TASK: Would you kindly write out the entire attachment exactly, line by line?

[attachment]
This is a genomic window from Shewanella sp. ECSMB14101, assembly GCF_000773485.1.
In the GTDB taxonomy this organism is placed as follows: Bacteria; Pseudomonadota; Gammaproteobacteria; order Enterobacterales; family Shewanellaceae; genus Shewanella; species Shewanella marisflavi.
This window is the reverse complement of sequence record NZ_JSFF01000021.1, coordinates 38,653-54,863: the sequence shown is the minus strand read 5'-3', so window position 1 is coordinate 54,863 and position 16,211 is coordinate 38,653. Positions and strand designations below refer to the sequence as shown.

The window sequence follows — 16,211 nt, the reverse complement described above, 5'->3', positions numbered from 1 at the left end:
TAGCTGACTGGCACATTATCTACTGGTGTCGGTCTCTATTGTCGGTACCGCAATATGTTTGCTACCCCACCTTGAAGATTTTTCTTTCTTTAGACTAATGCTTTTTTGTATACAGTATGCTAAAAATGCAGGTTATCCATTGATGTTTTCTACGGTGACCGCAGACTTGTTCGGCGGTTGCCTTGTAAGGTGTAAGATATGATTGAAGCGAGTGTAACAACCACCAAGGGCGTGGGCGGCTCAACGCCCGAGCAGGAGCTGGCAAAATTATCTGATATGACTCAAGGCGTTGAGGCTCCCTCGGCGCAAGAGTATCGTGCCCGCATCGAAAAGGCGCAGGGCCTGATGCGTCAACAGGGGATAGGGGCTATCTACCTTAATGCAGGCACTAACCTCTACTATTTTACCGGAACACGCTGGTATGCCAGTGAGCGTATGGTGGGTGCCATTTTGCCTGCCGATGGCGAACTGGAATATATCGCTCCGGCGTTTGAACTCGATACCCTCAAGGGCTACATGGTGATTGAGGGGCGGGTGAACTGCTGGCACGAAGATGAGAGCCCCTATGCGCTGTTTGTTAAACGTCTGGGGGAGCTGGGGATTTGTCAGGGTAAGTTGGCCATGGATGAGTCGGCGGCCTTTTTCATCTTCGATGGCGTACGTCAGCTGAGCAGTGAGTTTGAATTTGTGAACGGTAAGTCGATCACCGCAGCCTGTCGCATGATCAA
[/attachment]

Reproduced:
This is a genomic window from Shewanella sp. ECSMB14101, assembly GCF_000773485.1.
In the GTDB taxonomy this organism is placed as follows: Bacteria; Pseudomonadota; Gammaproteobacteria; order Enterobacterales; family Shewanellaceae; genus Shewanella; species Shewanella marisflavi.
This window is the reverse complement of sequence record NZ_JSFF01000021.1, coordinates 38,653-54,863: the sequence shown is the minus strand read 5'-3', so window position 1 is coordinate 54,863 and position 16,211 is coordinate 38,653. Positions and strand designations below refer to the sequence as shown.

The window sequence follows — 16,211 nt, the reverse complement described above, 5'->3', positions numbered from 1 at the left end:
TAGCTGACTGGCACATTATCTACTGGTGTCGGTCTCTATTGTCGGTACCGCAATATGTTTGCTACCCCACCTTGAAGATTTTTCTTTCTTTAGACTAATGCTTTTTTGTATACAGTATGCTAAAAATGCAGGTTATCCATTGATGTTTTCTACGGTGACCGCAGACTTGTTCGGCGGTTGCCTTGTAAGGTGTAAGATATGATTGAAGCGAGTGTAACAACCACCAAGGGCGTGGGCGGCTCAACGCCCGAGCAGGAGCTGGCAAAATTATCTGATATGACTCAAGGCGTTGAGGCTCCCTCGGCGCAAGAGTATCGTGCCCGCATCGAAAAGGCGCAGGGCCTGATGCGTCAACAGGGGATAGGGGCTATCTACCTTAATGCAGGCACTAACCTCTACTATTTTACCGGAACACGCTGGTATGCCAGTGAGCGTATGGTGGGTGCCATTTTGCCTGCCGATGGCGAACTGGAATATATCGCTCCGGCGTTTGAACTCGATACCCTCAAGGGCTACATGGTGATTGAGGGGCGGGTGAACTGCTGGCACGAAGATGAGAGCCCCTATGCGCTGTTTGTTAAACGTCTGGGGGAGCTGGGGATTTGTCAGGGTAAGTTGGCCATGGATGAGTCGGCGGCCTTTTTCATCTTCGATGGCGTACGTCAGCTGAGCAGTGAGTTTGAATTTGTGAACGGTAAGTCGATCACCGCAGCCTGTCGCATGATCAA